At the ongoing 2019 Google I/O, Google made a major overhaul to its Flutter UI framework. Flutter is now expanded from mobile to multi-platform. The company released the first technical preview of Flutter for web. The core framework for mobile devices was also upgraded to Flutter 1.5. For desktop, Flutter is being used as an experimental project. It is not production-ready, but the team has published early instructions for developing apps to run on Mac, Windows, and Linux. An embedding API for Flutter is also available that allows it to be used in scenarios for home and automotives.
Google notes, “The core Flutter project has been making progress to enable desktop-class apps, with input paradigms such as keyboard and mouse, window resizing, and tooling for Chrome OS app development. The exploratory work that we did for embedding Flutter into desktop-class apps running on Windows, Mac and Linux has also graduated into the core Flutter engine.”
Flutter for Web
Flutter for web allows web-based applications to be built using the Flutter framework. Per Google, with Flutter for web you can create “highly interactive, graphically rich content,” though it plans to continue evolving this version with a “focus on performance and harmonizing the codebase.” It allows developers to compile existing Flutter code written in Dart into a client experience that can be embedded in the browser and deployed to any web server.
Google teamed up with the New York Times to build a small puzzle game called Kenken as an early example of what can be built using Flutter for Web. This game uses the same code across Android, iOS, the web and Chrome OS.
Source: Google Blog
Flutter 1.5 hosts a variety of new features including updates to its iOS and Material widget and engine support for new mobile devices types. The latest release also brings support for Dart 2.3 with extensive UI-as-code functionality. It also has an in-app payment library which will make monetizing Flutter based apps easier.
Google also showcased an ML Kit Custom Image Classifier, built using Flutter and Firebase at Google I/O 2019. The kit offers an easy-to-use app-based workflow for creating custom image classification models. You can collect training data using the phone’s camera, invite others to contribute to your datasets, trigger model training, and use trained models, all from the same app.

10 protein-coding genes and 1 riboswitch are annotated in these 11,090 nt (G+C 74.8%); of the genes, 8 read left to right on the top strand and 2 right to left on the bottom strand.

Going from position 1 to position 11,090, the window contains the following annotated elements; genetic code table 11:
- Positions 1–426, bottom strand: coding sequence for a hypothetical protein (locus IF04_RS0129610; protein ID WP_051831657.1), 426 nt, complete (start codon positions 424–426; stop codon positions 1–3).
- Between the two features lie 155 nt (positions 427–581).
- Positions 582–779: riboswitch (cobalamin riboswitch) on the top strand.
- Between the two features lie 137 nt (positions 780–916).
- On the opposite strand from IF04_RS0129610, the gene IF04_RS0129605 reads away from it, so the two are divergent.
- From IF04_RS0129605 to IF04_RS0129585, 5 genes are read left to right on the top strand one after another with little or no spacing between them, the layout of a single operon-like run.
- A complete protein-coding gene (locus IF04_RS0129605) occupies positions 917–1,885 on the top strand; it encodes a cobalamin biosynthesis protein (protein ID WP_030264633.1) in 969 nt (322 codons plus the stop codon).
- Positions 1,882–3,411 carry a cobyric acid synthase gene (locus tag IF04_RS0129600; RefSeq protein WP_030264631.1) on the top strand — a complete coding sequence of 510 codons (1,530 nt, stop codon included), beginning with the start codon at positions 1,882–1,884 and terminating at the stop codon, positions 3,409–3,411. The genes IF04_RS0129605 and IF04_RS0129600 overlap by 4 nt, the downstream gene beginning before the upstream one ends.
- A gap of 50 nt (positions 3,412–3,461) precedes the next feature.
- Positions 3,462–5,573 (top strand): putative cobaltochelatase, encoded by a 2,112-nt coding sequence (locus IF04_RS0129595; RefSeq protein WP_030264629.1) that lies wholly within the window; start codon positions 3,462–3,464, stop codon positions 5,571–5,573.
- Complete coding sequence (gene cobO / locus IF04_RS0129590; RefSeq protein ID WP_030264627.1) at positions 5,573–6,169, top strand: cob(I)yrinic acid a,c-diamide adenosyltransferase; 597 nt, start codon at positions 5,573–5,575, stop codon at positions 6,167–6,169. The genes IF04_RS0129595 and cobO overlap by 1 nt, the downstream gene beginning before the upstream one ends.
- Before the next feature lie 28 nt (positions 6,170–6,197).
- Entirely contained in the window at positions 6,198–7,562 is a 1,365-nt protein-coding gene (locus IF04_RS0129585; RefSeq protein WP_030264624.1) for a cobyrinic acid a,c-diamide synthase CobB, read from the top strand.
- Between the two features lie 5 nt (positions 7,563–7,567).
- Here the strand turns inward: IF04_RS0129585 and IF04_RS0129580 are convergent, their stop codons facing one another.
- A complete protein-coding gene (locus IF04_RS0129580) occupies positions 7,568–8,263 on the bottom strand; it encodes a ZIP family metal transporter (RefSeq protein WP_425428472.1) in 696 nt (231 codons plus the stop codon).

Google has also released a comprehensive new training course for Flutter, built by The App Brewery. Their new course is available for a time-limited discount from $199 to just $10.
Netizens had trouble acknowledging Google’s move and were left wondering as to whether Google wants people to invest in learning Dart or Kotlin. For reference, Flutter is entirely built in Dart and Google made two major announcements for Kotlin at the Google I/O. Android development will become increasingly Kotlin-first, and Google announcing the first preview of Jetpack Compose, a new open-source UI toolkit for Kotlin developers.
A comment on Hacker News reads, “This is massively confusing. Do we invest in Kotlin …or do we invest in Dart? Where will Android be in 2 years: Dart or Kotlin?”
In response to this, another comment reads, “I don’t think anyone has a definite answer, not even Google itself. Google placed several bets on different technologies and community will ultimately decide which of them is the winning one. Personally, I think native Android (Kotlin) and iOS (Swift) development is here to stay. I have tried many cross-platform frameworks and on any non-trivial mobile app, all of them cause more problem than they solve.”
Another said, “If you want to do android development, Kotlin. If you want to do multi-platform development, flutter.”
“Invest in Kotlin. Kotlin is useful for Android NOW. Whenever Dart starts becoming more mainstream, you’ll know and have enough time to react to it”, was another user’s opinion.
Read the entire conversation on Hacker News.
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